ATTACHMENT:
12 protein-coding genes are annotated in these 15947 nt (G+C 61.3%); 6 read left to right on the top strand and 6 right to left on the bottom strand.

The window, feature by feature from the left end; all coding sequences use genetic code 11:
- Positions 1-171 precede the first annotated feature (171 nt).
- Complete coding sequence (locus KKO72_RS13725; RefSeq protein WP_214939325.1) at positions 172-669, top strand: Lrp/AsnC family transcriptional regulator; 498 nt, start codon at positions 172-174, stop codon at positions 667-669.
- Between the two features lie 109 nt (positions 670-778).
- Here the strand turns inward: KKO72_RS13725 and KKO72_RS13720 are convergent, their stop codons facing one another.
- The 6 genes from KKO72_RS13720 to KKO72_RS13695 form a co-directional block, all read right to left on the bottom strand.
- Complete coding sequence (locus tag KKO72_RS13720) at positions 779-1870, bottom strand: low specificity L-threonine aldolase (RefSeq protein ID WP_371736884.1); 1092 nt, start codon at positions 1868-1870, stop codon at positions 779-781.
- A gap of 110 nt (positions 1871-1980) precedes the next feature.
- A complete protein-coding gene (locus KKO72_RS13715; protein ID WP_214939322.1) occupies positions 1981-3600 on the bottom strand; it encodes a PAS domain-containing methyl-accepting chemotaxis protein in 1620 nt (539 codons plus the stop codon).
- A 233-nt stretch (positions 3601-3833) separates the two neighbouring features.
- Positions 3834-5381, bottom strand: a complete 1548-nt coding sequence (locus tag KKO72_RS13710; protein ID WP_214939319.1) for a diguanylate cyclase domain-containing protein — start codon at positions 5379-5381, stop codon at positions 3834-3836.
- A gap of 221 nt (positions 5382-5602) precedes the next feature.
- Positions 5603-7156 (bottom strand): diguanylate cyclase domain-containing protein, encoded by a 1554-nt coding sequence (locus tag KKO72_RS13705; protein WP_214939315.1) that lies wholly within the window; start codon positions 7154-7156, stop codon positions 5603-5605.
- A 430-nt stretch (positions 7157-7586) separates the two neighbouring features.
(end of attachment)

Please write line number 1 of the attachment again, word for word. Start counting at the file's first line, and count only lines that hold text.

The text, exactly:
12 protein-coding genes are annotated in these 15947 nt (G+C 61.3%); 6 read left to right on the top strand and 6 right to left on the bottom strand.